I mean. Dang. It’s hard.
I thought babies were wonderfully difficult, with the sleep deprivation and constant supervision, and feeding them every 20 seconds.
But, no one warned me about teenagers!
Well, they probably did, but I was too busy inhaling my squishy baby’s neck, and sucking down coffee like an addict, and showering every so often.
You are welcome, husband. There were some days I smelled normal. 🙂
But then they turned into TEENAGERS. I don’t even know what to do, man. They are trying so hard to find their own place, figure out who they are, determine their value. And the hormones? Oh.my.lort. I’ve never seen so many tears. I want to chuckle, and kiss them, and then knock them upside the head, all at once. Ain’t nothing that’s going to make you feel more like you are living in Crazytown, population just you, than raising a teen.
Lately, I feel like I’m not getting it right on most days. And, I’m probably not. That’s ok. We have a savings fund set up for my children’s therapy.
Not really, but we should. It’s a good thought. I will tell my adult children that I wanted to help them pay for their therapy, but Starbucks was a little more necessary. I think it will go over well.
One thing I have noticed in my journey through the hormonally treacherous
Swamp of Sadness teenage years is if we can find something they are good at, we tell them. And tell them. And tell them. It’s not profound or anything new. But it is effective. And let it be known, there is always something someone is good at.
My son is a gifted artist, so we have started to invest in quality art supplies, and we talk about his drawings. When he spends hours sketching instead of watching tv, we say yes to that. We talk about his dreams for creating a comic book, and we encourage him by researching how the heck to get something like that published. We smile, when he brings his backpack to church, and spends most of his time, hunched over some crisp white paper, charcoal in his hand. We beam when his little 4 and 5 year old cousins watch him draw, and think he is the best thing on earth, third only to their daddy, and Captain America, respectively.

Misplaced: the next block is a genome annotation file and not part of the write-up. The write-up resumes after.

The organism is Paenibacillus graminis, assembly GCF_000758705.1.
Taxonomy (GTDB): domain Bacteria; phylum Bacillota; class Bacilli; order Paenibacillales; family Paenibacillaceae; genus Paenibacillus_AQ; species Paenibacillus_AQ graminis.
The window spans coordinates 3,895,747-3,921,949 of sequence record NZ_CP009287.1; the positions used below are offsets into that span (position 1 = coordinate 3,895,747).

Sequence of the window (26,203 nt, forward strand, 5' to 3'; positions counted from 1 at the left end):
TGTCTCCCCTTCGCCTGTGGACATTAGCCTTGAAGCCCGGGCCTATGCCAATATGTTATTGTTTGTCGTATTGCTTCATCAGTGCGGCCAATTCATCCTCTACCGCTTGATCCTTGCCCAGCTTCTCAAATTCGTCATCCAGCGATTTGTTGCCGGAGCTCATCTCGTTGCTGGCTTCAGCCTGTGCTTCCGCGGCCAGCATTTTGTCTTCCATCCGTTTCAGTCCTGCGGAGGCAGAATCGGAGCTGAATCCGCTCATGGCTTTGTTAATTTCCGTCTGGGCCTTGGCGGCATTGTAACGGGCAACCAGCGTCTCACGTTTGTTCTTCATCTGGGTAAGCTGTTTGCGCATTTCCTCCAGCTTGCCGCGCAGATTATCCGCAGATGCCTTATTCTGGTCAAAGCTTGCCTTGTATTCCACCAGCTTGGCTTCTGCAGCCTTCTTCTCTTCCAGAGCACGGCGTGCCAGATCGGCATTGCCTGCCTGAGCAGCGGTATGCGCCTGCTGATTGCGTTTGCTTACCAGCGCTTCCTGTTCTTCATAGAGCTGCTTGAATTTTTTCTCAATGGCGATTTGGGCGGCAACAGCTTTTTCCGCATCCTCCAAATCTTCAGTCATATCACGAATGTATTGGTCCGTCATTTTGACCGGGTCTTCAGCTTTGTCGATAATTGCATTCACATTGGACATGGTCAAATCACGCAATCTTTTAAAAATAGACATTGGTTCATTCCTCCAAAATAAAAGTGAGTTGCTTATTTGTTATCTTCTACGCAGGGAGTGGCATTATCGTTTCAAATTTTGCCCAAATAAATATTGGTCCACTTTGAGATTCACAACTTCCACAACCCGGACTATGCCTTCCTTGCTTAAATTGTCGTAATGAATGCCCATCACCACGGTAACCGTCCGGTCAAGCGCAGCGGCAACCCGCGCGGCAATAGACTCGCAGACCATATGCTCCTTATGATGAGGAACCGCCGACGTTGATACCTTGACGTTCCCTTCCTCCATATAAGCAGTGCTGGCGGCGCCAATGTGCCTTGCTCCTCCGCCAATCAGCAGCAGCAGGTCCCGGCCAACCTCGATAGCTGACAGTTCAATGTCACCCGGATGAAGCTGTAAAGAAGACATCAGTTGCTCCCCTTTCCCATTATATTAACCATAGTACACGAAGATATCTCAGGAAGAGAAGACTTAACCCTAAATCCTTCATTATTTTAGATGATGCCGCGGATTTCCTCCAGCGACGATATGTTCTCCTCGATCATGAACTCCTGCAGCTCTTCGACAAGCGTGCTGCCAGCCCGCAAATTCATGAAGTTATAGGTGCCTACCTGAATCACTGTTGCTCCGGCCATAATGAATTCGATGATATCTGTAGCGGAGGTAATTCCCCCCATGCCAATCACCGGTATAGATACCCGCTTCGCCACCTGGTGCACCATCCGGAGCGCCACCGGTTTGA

We tell him.
My daughter is becoming a wonderful makeup artist, so we let her do our makeup sometimes. And yes, she is 12, and we have to fix some things when she isn’t looking. We don’t freak when she borrows our makeup… most of the time. We invest in quality makeup for her, and show her how to take care of it. We watch youtube videos together about how to do certain techniques. And we praise the heck out of her when she walks out of her bedroom with a full cat eye and red lip. And then we tell her she has to wash that off before she leaves the house. And she does. And then an hour later, we praise her again when she sports a completely different makeup look.
We tell her.
Obviously, this is a good thing to do for any human. Tell them what they are good at. Tell them. And tell them. And tell them.
Our daughter is also a phenomenal babysitter. And she wants to care for babies more than you can even imagine. She asks me to tell all my friends that she is for hire. And, frankly, sometimes I’m a bit over the whole thing. But.. then I remember I’m supposed to tell her what she is good at. She serves in our church nursery every.single.week. She is learning ministry by loving on babies. Yes to that.
She has asked me to make her business cards for weeks and weeks. I’m sad to say, I’m just now getting around to it. Shame on me.
We designed this tonight.
She walked away with a happy little smile on her face.
And the words of this blog post hit me. And I needed to share that with you. Maybe you can’t design a biz card for your teen, but you can do other things. Maybe it’s signing your kiddos up for that cooking class, or taking one together. Or it’s going to their millionth soccer game, and cheering just as loudly as you did at their first. You know exactly what it is.. I’m here to encourage you to tell your people what they are good at, and show them you agree.
Tell them, and tell them, and tell them.Pin It